D.Caudery Today’s chapter in Paul’s letter to the Corinthians gives his views about specific situations occurring there. However, it contains principles which apply to believers of all ages. He is responding to “matters about which you wrote” [1 Cor.7 v.1] and his words are like hearing one side of a conversation. Corinth was a very immoral city and its idolatry and fleshly living created many problems and has many parallels with today. The believers had been actively part of all this until they committed themselves to follow the way of Christ.
They are commended to be faithful in their marriages, to avoid divorce and to be content with their situation in life, even if they were still slaves. (v.20,21) “I want you to be free from anxieties,” he writes, “to promote good order and to secure your undivided devotion to the Lord.” [v.35].
Maintaining marriage relationships are most important says Paul and he makes the point, “because of temptations to sexual immorality, each man should have his own wife and each woman her own husband … do not deprive one another, except perhaps by agreement for a limited time, that you may devote yourselves to prayer; but then come together again, so that Satan may not tempt you because of your lack of self-control” [v.2,5]
This reference to a Satan is to human tempters, just as, at one stage, Peter was a Satan to Jesus, as we read earlier this month in Mark 8 v.33. At that stage Peter’s attitude was all wrong, similarly, many of the converts in Corinth would have contact with individuals whose values were all wrong and could prompt ungodly thoughts in them. So it is with us today – indeed – more and more – we are surrounded by satans. We have to say, at least in thought, “Get behind me Satan.”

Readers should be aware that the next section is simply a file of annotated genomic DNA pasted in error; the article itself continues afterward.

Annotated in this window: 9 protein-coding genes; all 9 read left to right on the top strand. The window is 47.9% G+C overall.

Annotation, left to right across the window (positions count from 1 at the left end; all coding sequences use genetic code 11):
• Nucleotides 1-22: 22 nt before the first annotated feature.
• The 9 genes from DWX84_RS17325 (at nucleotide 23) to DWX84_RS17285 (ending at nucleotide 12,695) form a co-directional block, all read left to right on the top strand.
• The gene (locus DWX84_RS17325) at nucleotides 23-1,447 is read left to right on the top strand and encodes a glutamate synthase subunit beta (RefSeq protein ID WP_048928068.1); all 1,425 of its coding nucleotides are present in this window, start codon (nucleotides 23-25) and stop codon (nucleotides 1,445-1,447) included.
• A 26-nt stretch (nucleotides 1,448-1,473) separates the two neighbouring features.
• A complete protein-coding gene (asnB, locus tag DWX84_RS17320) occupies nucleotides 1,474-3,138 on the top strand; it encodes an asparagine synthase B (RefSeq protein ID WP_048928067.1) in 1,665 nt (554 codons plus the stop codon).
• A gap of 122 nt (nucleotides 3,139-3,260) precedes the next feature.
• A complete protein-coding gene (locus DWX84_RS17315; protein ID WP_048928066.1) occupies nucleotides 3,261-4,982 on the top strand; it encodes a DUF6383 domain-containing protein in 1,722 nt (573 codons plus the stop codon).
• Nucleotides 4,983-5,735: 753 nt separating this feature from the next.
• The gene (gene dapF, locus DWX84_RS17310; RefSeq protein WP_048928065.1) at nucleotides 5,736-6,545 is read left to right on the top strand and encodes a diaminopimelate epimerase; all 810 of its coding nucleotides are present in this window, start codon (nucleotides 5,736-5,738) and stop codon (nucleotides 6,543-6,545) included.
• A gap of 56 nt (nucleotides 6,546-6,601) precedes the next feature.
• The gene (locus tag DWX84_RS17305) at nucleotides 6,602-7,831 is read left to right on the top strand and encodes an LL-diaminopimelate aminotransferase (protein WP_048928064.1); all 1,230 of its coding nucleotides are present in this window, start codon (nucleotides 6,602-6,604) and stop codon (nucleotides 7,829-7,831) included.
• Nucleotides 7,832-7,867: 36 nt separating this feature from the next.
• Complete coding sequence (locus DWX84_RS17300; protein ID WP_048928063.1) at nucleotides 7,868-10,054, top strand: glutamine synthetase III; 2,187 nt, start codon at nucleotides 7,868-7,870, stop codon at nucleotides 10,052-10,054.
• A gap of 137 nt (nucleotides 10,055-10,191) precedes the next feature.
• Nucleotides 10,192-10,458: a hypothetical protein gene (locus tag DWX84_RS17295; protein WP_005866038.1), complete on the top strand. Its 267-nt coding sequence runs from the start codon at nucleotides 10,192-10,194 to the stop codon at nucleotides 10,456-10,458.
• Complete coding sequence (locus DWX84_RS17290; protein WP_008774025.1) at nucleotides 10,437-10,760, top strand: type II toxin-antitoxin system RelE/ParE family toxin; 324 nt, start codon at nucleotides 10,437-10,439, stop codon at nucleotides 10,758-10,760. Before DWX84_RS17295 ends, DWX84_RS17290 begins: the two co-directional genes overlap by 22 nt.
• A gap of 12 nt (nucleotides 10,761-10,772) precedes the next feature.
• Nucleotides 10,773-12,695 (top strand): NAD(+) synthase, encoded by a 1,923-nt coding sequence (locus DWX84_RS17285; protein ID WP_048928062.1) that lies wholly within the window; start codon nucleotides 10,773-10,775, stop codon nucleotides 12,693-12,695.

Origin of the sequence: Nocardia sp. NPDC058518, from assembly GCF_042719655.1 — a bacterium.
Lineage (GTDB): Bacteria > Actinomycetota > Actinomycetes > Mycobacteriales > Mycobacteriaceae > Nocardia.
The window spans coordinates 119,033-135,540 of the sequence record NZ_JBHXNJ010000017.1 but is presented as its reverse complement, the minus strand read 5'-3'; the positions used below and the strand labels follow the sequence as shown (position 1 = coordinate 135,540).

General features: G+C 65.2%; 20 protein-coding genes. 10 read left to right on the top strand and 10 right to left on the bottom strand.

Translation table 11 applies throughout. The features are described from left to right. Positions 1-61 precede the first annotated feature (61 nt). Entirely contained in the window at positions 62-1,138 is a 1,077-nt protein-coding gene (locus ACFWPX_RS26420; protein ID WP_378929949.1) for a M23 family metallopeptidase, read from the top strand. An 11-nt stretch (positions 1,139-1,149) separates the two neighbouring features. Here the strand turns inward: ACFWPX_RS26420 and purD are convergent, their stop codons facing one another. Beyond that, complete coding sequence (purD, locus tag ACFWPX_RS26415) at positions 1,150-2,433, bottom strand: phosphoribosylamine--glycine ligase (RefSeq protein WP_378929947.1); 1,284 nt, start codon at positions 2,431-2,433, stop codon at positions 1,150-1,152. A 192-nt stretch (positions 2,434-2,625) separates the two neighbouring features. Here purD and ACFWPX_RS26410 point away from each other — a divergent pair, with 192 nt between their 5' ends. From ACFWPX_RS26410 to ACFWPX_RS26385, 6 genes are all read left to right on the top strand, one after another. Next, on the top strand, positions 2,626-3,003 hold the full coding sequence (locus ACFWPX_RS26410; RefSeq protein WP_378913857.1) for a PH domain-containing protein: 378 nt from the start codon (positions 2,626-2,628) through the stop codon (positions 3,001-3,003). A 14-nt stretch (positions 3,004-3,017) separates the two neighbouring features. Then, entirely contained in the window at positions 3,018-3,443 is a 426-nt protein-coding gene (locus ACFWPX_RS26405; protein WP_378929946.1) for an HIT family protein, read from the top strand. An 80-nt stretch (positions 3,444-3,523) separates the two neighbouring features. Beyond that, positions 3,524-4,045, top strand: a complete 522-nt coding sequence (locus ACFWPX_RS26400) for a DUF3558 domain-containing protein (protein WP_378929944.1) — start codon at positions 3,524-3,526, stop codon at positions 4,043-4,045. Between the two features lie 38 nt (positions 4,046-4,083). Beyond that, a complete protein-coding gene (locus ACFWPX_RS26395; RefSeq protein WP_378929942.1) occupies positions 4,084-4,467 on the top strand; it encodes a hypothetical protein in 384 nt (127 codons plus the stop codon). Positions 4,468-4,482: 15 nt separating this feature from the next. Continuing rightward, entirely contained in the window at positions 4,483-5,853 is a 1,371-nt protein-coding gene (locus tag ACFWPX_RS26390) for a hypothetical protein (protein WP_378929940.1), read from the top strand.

Today some criticise Paul, suggesting he is against marriage, even a woman hater! This is most unfair; he writes, “I wish that all were as I myself am. But each has his own gift from God, one of one kind, one of another … it is better to marry than to be aflame with passion.” [v.7,9] There were problems because some who had accepted Christ were married to unbelieving partners. The believer should not seek a divorce. The believer should seek to influence the unbeliever to accept Christ, “but if the unbelieving partner separates, let it be so.” [v.15] writes Paul.
Paul sensed that Corinth was facing an imminent crisis, just as we sense that this world is heading downhill with increasing rapidity – for that reason there are many points in this chapter which have special relevance to today and the need for us all “to secure” our “undivided devotion to the Lord.”